The Grinch that Stole Thanksgiving
Christmas Carole 2010
Over the years many critics of American society
have stated how materialistic we, as a nation have become. My
wife and I have sang along with Shania Twain’s song “Ka-Ching” as we
drive to one of the many malls. I have had to move stuff off our
couch so I could sit and watch “Hoarders” on TV.
When Thanksgiving was first celebrated in 1621 or
first officially celebrated as a government holiday in 1789, Americans
had less material possessions and services. In those times and
for may years later anyone who over did it had to go to an outhouse,
there was no running water or public sewer. In most cities the
moon was the only streetlight and the closest thing to a mall was a
general store about the size of an average house of
The day after Thanksgiving, which has become known
as Black Friday, has been traditionally the day when the Christmas
Buying Season started. Over the years Black Friday started earlier and
earlier, stores started opening in the cold dark morning hours with
shoppers already lined up. This year The Grinch stole many
peoples’ turkeys as many stores were open for Pre-Black Friday sales.
Descendants of Ebineezer Scrooge sent descendants of
Bob Cratchet to work for yet another day in the quest for the
dollar. I do not think that adding one more day to the Christmas
Buying Season is going to get America to actually spend that much more
because most of us have to live by budgets. To many of these
people who had to work, Thanksgiving was the last day of rest before
the insanity of the Christmas Buying Season started.
Our shopping malls become fuller on
Sundays as our
houses of worship become emptier. In some cities, churches are
knocked down only to be replaced by office and retail complexes; where
a community got together, now there are only things to be bought.
At the many houses of worship, people were taught The Golden Rule and
the virtues of charity while today people at the malls are programmed
to put themselves first.
This year on my way to the mall I will pass many
foreclosed homes and two burnt out houses on my street. Two of
the families will celebrate Christmas together in a new place and many
of their gifts may be items to replace items that we take for granted,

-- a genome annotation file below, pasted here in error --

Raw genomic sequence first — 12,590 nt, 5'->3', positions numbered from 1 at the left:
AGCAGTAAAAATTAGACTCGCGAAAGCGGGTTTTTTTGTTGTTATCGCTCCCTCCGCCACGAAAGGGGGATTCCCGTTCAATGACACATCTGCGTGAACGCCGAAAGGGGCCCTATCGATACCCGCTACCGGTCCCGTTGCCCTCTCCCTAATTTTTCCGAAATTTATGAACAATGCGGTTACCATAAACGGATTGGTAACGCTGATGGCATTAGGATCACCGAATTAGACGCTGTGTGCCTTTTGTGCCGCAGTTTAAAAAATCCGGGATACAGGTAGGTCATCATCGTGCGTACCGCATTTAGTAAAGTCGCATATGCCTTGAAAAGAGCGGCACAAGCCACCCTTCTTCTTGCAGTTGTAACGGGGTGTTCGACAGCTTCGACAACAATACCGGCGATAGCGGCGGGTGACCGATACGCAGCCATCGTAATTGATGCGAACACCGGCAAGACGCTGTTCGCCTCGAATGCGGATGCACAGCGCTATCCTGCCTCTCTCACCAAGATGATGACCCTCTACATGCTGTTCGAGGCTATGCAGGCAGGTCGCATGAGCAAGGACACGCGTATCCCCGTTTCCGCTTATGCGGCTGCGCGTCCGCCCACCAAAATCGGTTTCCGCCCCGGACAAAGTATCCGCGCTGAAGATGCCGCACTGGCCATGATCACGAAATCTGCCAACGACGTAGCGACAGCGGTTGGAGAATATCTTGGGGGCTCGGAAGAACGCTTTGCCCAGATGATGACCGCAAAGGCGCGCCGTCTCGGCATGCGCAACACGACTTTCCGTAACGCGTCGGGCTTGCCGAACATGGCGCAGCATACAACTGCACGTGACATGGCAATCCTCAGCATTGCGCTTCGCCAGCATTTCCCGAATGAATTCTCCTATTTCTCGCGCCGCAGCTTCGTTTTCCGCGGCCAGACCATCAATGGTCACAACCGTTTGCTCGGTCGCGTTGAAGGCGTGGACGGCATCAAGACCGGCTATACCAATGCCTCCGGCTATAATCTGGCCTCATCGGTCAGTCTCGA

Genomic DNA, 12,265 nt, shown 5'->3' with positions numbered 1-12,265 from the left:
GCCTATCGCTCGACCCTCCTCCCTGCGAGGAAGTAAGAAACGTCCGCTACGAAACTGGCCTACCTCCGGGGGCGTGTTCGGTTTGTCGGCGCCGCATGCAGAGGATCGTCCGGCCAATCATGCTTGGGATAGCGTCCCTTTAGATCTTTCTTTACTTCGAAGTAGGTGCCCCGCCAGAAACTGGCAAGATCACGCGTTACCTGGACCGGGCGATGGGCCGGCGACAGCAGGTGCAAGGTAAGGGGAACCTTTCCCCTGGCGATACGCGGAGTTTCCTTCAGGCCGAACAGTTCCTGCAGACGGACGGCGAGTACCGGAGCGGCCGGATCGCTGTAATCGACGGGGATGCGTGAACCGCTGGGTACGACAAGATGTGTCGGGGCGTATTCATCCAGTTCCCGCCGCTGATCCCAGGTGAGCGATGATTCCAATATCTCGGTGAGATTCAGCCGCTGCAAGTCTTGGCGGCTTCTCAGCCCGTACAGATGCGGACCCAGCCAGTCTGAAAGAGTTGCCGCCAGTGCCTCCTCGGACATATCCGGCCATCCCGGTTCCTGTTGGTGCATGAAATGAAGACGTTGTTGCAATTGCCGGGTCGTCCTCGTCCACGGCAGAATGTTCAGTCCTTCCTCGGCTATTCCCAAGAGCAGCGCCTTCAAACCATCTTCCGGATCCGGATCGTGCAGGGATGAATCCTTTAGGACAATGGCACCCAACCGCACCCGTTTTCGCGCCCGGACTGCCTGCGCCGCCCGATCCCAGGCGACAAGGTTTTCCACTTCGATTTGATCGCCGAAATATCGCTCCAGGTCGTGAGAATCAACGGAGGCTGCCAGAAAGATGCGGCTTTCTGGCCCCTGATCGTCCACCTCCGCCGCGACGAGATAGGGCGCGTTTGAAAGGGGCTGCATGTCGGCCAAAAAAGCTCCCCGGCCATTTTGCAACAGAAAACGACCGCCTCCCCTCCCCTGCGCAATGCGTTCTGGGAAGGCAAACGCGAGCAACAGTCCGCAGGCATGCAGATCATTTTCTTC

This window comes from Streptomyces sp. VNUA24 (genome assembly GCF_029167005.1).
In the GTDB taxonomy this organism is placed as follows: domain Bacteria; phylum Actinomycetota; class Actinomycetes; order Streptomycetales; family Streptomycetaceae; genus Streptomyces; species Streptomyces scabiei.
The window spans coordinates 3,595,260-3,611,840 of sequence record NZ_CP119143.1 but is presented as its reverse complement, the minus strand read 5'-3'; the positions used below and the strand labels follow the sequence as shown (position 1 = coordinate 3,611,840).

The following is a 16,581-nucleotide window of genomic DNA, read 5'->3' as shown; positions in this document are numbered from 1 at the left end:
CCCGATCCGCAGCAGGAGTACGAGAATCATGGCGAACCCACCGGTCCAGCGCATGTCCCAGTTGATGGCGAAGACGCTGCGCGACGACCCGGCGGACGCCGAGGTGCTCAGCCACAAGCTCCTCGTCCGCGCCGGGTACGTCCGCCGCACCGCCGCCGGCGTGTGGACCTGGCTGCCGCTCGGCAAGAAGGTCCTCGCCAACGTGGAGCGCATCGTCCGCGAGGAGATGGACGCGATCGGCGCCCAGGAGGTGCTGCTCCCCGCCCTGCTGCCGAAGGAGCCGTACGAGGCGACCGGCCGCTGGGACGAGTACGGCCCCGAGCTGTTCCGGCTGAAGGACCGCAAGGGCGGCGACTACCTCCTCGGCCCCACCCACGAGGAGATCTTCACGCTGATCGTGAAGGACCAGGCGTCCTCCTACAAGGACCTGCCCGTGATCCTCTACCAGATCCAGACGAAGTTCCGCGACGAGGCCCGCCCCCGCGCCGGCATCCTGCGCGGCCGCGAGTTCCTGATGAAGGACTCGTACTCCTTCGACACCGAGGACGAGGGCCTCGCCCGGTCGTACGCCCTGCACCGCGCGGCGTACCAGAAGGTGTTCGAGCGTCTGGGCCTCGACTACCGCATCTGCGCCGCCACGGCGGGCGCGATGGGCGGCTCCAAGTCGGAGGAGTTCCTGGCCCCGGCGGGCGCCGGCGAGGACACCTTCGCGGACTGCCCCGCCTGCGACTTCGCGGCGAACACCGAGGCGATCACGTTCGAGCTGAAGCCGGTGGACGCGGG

items that sit in a dumpster in front of what used to be their
home. One other family lost something irreplaceable, one of their
When buying a gift this year, carefully think of the
recipient’s situation. Many people who are still working may not have
gotten an annual raise, so next year may be just a bit tighter.
Practical gifts may be less fun to give, but much more appreciated by
their receivers. Instead of getting a bunch of small gifts, get
together with people and pool resources as to buy something
nicer. Also consider the cost of ownership of certain
items. A good example of such is a printer - instead of buying a
cheap one, get together with a few others and buy a better model which
may be more expensive for those who purchased it, but more affordable
to it’s recipient
Also don’t be afraid to make something.
A few years ago my wife and I bought her mother and father a digital
picture frame. We spent may nights between Thanksgiving and
Christmas scanning old family photos. My father-in-law spent
about an hour watching it display pictures of his children, siblings
and parents. The next day he went on to join his parents and a few of
Thanksgiving is also the time of many class
reunions. Take the time to revive old friendships and make new
As many of us return to work and school this week
and bring leftover turkey sandwiches with us, I wish that every bite
brings back a happy memory of the holiday. I also hope that more
thought than money goes into each Christmas gift this year and that we,
as a people can come together and help each other face the challenges
that lay ahead.